Disclaimer: With Medicaid, VA, and insurance regulations frequently changing, past blog posts may not be presently accurate or relevant. Please contact our office for information on current planning strategies, tips, and how-to's.
Currently, there are 31 states* where Medicaid treats a community spouse’s IRA account as a countable resource. Thus, before an institutionalized spouse can qualify for Medicaid benefits, the community spouse’s IRA account must be either protected or spent-down.
Protecting the Community Spouse’s IRA
The best way to protect the community spouse’s IRA account is to make it part of his or her community spouse resource allowance (CSRA). In 2015, with the maximum CSRA being $119,220, if a couple had total countable resources of $275,000 ($175,000 of which was in the community spouse’s IRA account) the community spouse would be advised to leave $119,220 in the IRA account. As for the balance of $55,780, the community spouse would further be advised to invest the amount into a tax-qualified DRA compliant immediate annuity (Tax-Qualified Annuity, or TQA).
Taxation and the Community Spouse’s IRA
The $119,220 remaining in community spouse’s IRA account would not be subject to income taxation. As for the funding of the TQA – which was accomplished by an IRA Direct Transfer (preferred method) or a 60-day IRA Rollover** – the funding transaction would not be subject to income taxation. However, as the community spouse receives the monthly payments from the TQA, he or she would be taxed on the payments received in the given year.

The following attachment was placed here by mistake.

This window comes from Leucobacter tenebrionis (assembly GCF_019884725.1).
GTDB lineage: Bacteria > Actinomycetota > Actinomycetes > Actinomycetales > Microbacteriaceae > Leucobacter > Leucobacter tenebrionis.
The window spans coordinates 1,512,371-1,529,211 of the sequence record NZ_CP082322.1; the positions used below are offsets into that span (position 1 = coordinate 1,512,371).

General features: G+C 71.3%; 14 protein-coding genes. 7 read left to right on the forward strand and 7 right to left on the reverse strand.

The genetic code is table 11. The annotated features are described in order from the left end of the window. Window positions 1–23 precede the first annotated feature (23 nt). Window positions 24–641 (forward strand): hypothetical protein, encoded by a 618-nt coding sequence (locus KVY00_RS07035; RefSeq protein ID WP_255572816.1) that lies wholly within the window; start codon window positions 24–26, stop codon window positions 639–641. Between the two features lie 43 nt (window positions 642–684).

Eliminating the Remaining Spend-Down
As for the remaining spend-down of $100,000, the community spouse would be advised to invest the amount into a DRA compliant immediate annuity (DCIA). Since a DCIA involves after-tax dollars, unlike the TQA, which involves pre-tax dollars, only a small portion of each payment is subject to income taxation in the year of receipt.
One Annuity Versus Two Annuities
For purposes of simplicity, some clients have requested to use only one annuity rather than the two detailed above. However, because the Internal Revenue Code does not allow qualified funds (pre-tax) to be mixed with non-qualified funds (post-tax), two annuity contracts are required.
At the Krause Agency, we understand that Medicaid planning with IRAs is complicated. However, between our unique annuity product line and vast state-specific Medicaid knowledge, we are more than equipped to handle your most challenging cases. So, if you have a case involving a countable IRA, please do not hesitate to get in touch with us.
* This applies to the following states: Alabama, Arizona, Arkansas, Colorado, Connecticut, Hawaii, Illinois, Iowa, Louisiana, Maine, Maryland, Massachusetts, Michigan, Minnesota, Missouri, Montana, Nebraska, Nevada, New Hampshire, New Jersey, New Mexico, North Carolina, North Dakota, Ohio, Oklahoma, Oregon, South Dakota, Texas, Utah, Virginia, and Washington. Additionally, Texas’ Medicaid rules sometimes allow for the use of a tax-deferred annuity rather than an immediate annuity.
** Pursuant to Bobrow v. Commissioner the IRS has announced that they will apply the Bobrow interpretation of § 408(d)(3)(B) to any rollover that involves an IRA distribution after January 1, 2015. Please consult with a tax expert for specific advice.